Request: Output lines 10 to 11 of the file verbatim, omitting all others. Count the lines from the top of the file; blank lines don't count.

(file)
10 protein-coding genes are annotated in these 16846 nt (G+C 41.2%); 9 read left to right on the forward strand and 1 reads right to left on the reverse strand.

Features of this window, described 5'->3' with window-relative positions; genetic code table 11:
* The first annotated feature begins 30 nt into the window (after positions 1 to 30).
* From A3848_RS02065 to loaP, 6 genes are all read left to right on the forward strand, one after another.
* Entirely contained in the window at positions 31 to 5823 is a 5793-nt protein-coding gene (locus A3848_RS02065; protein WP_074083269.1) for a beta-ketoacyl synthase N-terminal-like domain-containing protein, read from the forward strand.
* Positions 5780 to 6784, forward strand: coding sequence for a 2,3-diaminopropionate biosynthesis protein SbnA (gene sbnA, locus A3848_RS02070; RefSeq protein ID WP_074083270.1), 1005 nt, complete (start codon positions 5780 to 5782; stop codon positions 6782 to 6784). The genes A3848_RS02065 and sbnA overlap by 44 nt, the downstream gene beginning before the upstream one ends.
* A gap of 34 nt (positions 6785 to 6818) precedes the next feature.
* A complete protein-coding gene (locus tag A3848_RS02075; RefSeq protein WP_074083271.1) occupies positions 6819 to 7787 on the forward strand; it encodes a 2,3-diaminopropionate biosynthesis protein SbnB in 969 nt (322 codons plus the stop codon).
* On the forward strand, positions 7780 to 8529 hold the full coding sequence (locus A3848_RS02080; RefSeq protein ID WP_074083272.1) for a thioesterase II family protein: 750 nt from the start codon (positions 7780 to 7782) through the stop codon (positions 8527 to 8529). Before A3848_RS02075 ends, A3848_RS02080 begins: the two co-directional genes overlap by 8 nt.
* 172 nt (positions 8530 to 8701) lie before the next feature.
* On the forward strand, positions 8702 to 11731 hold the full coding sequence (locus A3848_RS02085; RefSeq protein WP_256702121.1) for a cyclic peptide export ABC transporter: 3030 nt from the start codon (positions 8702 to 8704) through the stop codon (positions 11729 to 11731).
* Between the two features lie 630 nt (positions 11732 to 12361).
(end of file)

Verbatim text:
* 172 nt (positions 8530 to 8701) lie before the next feature.
* On the forward strand, positions 8702 to 11731 hold the full coding sequence (locus A3848_RS02085; RefSeq protein WP_256702121.1) for a cyclic peptide export ABC transporter: 3030 nt from the start codon (positions 8702 to 8704) through the stop codon (positions 11729 to 11731).